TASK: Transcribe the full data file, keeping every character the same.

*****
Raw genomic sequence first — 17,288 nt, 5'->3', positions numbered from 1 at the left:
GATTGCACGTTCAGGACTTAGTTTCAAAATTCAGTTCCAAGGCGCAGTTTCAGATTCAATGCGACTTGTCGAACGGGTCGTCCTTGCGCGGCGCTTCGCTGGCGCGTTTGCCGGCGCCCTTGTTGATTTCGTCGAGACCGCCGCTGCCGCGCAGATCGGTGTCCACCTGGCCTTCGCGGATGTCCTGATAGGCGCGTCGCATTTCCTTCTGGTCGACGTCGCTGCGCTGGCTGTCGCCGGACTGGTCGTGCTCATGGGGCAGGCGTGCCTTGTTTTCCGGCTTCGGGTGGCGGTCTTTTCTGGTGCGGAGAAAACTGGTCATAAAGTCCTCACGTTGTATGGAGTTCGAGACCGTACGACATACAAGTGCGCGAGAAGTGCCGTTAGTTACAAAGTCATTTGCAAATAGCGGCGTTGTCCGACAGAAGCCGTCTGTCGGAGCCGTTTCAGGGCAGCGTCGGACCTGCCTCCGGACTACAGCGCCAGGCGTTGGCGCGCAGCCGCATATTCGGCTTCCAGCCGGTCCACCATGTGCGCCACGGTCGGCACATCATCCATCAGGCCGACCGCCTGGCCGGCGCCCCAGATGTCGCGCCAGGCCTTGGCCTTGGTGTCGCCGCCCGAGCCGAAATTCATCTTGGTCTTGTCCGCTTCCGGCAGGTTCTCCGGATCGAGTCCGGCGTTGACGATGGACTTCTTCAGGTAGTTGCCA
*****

Raw genomic sequence first — 17,288 nt, 5'->3', positions numbered from 1 at the left:
GATTGCACGTTCAGGACTTAGTTTCAAAATTCAGTTCCAAGGCGCAGTTTCAGATTCAATGCGACTTGTCGAACGGGTCGTCCTTGCGCGGCGCTTCGCTGGCGCGTTTGCCGGCGCCCTTGTTGATTTCGTCGAGACCGCCGCTGCCGCGCAGATCGGTGTCCACCTGGCCTTCGCGGATGTCCTGATAGGCGCGTCGCATTTCCTTCTGGTCGACGTCGCTGCGCTGGCTGTCGCCGGACTGGTCGTGCTCATGGGGCAGGCGTGCCTTGTTTTCCGGCTTCGGGTGGCGGTCTTTTCTGGTGCGGAGAAAACTGGTCATAAAGTCCTCACGTTGTATGGAGTTCGAGACCGTACGACATACAAGTGCGCGAGAAGTGCCGTTAGTTACAAAGTCATTTGCAAATAGCGGCGTTGTCCGACAGAAGCCGTCTGTCGGAGCCGTTTCAGGGCAGCGTCGGACCTGCCTCCGGACTACAGCGCCAGGCGTTGGCGCGCAGCCGCATATTCGGCTTCCAGCCGGTCCACCATGTGCGCCACGGTCGGCACATCATCCATCAGGCCGACCGCCTGGCCGGCGCCCCAGATGTCGCGCCAGGCCTTGGCCTTGGTGTCGCCGCCCGAGCCGAAATTCATCTTGGTCTTGTCCGCTTCCGGCAGGTTCTCCGGATCGAGTCCGGCGTTGACGATGGACTTCTTCAGGTAGTTGCCA